Dixon Gallery and Gardens
September 23, 2012 - January 6, 2013
"It may be fair to say that Jim Buchman forges seeming opposites into reconciled wholes. His large columnar sculptures, a body of work seen for the first time here at the Dixon, are austere and self contained, but they also possess a raw power and an energetic surface quality that command attention. His forms are reminiscent of both daring modernist abstractions from the early twentieth century and antiquity’s most elegant caryatids (from the Greek term for sculpted female figures, serving as columns or pillars). They are human in scale, but large enough to be daunting; they feel simultaneously contemporary and set in place by ancients.
An alchemist of sorts, Buchman has spent many years seeking a perfect recipe for the cast concrete that is his primary medium. He eventually found a mixture of sand, water and other cement-based ingredients and additives that lend his material the malleability to be worked into the forms he imagines. While the concrete is in its provisional state, Buchman gouges, scars, striates and smoothes its surface on a giant revolving apparatus of his own invention, its closest relation perhaps a wood turner’s lathe. The same recipe must then dry and cure durably and without cracking, or the work risks becoming a Buchman discard. There have been many more discards than survivors.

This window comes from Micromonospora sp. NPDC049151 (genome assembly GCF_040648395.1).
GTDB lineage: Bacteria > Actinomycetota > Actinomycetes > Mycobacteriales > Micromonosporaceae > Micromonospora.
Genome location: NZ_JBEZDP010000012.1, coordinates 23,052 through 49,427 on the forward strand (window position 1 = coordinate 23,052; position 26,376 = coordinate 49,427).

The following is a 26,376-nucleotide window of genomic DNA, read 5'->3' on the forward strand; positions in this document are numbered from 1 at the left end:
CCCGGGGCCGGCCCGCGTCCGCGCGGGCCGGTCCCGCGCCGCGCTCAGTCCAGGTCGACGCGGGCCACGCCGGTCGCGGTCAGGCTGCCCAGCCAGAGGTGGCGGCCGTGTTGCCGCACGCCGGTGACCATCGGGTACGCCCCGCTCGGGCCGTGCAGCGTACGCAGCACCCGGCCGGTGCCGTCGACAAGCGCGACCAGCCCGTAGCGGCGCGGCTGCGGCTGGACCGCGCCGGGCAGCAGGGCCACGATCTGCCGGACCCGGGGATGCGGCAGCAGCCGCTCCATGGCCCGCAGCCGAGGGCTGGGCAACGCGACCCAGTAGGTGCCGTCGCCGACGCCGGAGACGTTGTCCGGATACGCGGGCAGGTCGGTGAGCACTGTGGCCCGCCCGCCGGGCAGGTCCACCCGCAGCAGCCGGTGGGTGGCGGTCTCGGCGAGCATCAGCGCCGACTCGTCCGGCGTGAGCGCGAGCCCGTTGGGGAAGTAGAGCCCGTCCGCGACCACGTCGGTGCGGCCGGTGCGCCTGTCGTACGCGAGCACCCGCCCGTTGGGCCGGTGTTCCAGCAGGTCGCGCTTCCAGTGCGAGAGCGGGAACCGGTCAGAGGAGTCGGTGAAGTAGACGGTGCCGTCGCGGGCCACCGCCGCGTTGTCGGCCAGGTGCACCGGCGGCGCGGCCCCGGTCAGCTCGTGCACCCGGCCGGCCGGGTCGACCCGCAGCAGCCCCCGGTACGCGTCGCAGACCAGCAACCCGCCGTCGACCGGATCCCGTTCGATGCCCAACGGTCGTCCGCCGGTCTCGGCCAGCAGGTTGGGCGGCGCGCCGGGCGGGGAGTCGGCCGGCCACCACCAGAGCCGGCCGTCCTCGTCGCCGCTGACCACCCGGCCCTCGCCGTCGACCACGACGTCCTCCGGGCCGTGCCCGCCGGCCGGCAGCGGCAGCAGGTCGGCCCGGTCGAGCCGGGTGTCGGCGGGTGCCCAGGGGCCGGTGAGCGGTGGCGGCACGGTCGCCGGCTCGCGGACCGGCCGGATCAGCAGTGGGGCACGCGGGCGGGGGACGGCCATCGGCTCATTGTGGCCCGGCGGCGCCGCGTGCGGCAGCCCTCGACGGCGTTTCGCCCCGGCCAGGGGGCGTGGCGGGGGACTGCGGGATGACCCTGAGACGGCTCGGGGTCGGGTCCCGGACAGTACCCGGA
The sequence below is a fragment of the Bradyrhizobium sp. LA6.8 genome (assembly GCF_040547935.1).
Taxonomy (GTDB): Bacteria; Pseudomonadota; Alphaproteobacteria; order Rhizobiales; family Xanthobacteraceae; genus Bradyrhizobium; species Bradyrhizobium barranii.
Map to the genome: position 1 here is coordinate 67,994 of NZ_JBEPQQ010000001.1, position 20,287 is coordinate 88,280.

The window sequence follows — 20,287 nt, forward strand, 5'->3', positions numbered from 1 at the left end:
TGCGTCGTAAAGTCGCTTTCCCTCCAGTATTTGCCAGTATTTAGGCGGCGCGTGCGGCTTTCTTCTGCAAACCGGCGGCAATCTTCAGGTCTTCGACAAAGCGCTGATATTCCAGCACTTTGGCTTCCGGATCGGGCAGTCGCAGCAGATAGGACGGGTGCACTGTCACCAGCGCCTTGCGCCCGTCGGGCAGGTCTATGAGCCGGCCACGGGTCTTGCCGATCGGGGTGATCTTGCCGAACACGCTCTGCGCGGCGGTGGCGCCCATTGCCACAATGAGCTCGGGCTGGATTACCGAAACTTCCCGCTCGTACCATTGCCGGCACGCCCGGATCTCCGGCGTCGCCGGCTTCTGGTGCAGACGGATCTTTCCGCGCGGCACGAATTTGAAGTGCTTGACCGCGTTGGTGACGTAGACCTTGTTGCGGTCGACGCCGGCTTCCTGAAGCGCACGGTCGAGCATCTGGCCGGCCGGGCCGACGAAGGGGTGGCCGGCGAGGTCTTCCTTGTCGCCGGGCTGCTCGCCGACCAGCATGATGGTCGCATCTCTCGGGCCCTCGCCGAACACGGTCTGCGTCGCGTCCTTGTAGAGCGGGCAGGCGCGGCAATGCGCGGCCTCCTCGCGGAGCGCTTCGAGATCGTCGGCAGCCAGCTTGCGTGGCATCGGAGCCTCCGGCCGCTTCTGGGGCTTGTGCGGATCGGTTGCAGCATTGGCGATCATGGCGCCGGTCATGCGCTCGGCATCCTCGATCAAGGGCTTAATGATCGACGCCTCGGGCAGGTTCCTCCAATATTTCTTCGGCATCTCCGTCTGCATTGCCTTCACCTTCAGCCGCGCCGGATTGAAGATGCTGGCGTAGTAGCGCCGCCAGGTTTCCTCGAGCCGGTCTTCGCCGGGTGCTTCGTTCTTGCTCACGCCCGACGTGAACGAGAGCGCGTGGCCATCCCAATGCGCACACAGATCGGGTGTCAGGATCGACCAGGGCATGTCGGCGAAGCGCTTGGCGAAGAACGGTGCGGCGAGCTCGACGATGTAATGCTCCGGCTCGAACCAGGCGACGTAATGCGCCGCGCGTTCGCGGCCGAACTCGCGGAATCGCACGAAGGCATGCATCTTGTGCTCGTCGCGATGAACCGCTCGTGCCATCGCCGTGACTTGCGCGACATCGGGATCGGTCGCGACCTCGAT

Jim Buchman is a Memphis native. He received his undergraduate degree at Dartmouth College and spent many years in New York City, making and showing his work. He was awarded one of the coveted Guggenheim Fellowships in 1977.
-Kevin Sharp, Director, Dixon Gallery and Gardens, Memphis, TN
Read Frederic Koeppel's November 8, 2012 review in The Commercial Appeal.